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1 posted on 07/09/2011 6:29:05 AM PDT by SeekAndFind
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To: SeekAndFind

The left hates the Constitution except when it can be twisted to serve its purposes. Obama is one appointment away from doing away with the document. One more Elena Kagan and the 14th amendment will come to mean incomes MUST be redistributed by the government.

No joke...this is coming.


2 posted on 07/09/2011 6:35:31 AM PDT by kjo
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To: SeekAndFind

Good article.

Thanks.

Grasping at straws, aren’t they.


3 posted on 07/09/2011 6:37:56 AM PDT by Adder (Say NO to the O in 2 oh 12)
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To: SeekAndFind

I think it’s a stretch to interpret the 14th Amendment as requiring the payment of interest on the debt before other payments are made, but it certainly doesn’t authorize the Executive Branch to issue new debt beyond that properly authorized by Congress under Article I.

What the 14th does do is forbid the federal government, Congress or the Executive, from voiding such properly authorized debt. That is, such debt can never be repudiated. This is not the same as saying that it can’t be subject to default, i.e., delayed payment.

Default is not the same as repudiation. Following a default, the borrower still owes the debt and can be pursued for it. If an individual repudiates a debt, say due to false documentation, misrepresentations, etc., and a court agrees with him, that debt is no longer owed.

The 14th simply states that, once issued, authorized debt cannot be repudiated, period. (Of course, given the track record liberals have for Constitutional interpretation, a future Supreme Court might try to do exactly that someday, using the same sort of tortured logic they are trying to use today, but in a different direction.)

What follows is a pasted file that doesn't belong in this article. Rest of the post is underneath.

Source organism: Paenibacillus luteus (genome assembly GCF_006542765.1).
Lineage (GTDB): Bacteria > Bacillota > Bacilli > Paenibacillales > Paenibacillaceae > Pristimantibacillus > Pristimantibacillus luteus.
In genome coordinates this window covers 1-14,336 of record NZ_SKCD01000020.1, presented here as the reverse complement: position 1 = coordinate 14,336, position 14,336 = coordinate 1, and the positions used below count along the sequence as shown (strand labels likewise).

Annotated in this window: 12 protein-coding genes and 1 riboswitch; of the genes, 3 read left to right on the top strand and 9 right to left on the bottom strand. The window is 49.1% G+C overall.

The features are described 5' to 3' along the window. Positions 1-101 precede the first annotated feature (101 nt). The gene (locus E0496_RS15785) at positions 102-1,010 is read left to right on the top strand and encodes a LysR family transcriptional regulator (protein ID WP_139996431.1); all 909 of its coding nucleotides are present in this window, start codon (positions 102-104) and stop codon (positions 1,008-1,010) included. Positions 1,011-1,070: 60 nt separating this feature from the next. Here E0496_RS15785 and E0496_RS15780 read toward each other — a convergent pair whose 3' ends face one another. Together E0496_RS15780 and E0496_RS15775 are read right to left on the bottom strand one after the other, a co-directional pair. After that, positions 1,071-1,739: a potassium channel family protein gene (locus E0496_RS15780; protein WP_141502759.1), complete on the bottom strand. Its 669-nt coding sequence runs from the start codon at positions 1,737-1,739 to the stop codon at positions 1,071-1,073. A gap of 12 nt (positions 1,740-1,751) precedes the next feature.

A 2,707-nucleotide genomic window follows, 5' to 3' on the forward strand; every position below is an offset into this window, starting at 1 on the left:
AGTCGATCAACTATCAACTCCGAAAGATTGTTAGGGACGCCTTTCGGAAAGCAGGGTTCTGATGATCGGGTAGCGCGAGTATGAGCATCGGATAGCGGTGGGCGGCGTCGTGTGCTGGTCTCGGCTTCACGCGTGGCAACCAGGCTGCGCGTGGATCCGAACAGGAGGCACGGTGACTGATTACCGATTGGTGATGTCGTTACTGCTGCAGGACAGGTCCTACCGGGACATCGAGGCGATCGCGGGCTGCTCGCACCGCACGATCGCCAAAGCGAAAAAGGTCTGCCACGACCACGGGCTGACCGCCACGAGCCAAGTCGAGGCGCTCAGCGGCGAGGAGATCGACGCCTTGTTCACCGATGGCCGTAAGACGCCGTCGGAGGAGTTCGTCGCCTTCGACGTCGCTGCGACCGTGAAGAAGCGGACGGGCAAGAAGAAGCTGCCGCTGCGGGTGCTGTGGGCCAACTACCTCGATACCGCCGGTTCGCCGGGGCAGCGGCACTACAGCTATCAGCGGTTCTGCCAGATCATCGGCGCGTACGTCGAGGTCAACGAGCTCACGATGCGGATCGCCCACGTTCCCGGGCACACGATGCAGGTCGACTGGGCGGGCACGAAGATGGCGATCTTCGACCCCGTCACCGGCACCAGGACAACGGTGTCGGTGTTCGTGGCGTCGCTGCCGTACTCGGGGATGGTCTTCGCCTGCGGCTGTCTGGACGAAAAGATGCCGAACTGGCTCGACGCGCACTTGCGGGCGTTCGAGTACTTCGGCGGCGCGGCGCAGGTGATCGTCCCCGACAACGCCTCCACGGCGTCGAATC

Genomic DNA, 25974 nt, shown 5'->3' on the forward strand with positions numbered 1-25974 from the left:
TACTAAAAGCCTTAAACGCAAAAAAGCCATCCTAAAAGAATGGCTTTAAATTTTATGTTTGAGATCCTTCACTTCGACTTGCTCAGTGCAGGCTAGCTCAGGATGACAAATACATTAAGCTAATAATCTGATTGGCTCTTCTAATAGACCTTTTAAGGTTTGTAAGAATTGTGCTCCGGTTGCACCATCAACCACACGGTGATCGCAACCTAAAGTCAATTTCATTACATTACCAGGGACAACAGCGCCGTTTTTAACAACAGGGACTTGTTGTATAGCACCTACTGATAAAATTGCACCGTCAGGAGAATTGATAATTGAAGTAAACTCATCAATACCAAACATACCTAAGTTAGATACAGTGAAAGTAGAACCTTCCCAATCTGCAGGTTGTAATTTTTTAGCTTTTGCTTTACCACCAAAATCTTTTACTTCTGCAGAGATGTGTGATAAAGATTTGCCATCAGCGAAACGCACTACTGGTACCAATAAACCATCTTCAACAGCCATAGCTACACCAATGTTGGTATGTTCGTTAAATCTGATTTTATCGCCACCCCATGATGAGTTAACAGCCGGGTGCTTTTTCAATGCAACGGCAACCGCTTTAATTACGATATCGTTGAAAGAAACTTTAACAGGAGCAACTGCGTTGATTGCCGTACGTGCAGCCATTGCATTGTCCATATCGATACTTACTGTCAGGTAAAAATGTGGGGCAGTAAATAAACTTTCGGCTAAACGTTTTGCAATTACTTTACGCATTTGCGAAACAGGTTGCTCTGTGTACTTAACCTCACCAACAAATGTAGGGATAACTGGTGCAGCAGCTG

4 posted on 07/09/2011 8:28:00 AM PDT by Norseman (Term Limits: 8 years is enough!)
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To: SeekAndFind

And, furthermore, if the XIV said what they claim it does, the President’s only course of action would be to pay the interest on the debt first, then the pensions, and only then spend what’s left over, if anything, on the functions of the Federal government.

Bring..it..on.


6 posted on 07/09/2011 8:47:05 AM PDT by Jim Noble (Freedom is the freedom to say 2+2=4. If that is granted, all else follows.)
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To: SeekAndFind
Article I of the Constitution gives Congress broad authority . .

As per the granted enumerated powers. That is all.

7 posted on 07/09/2011 8:48:42 AM PDT by Jacquerie (What a government loses in moral authority will be compensated with force.)
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To: SeekAndFind

As long as we’re reading the 14th Amendment, consider Article 3 of that amendment which states:

“Section 3. No person shall be a Senator or Representative in Congress, or elector of President and Vice President, or hold any office, civil or military, under the United States, or under any State, who, having previously taken an oath, as a member of Congress, or as an officer of the United States, or as a member of any State legislature, or as an executive or judicial officer of any State, to support the Constitution of the United States, shall have engaged in insurrection or rebellion against the same, or given aid or comfort to the enemies thereof. But Congress may, by a vote of two-thirds of each House, remove such disability.”

Highlighting just the part I’m addressing, it would read:

“Section 3. No person shall...hold any office, civil or military, under the United States, who, having previously taken an oath,...as an executive...of any State, to support the Constitution of the United States, shall have engaged in insurrection or rebellion against the same... But Congress may, by a vote of two-thirds of each House, remove such disability.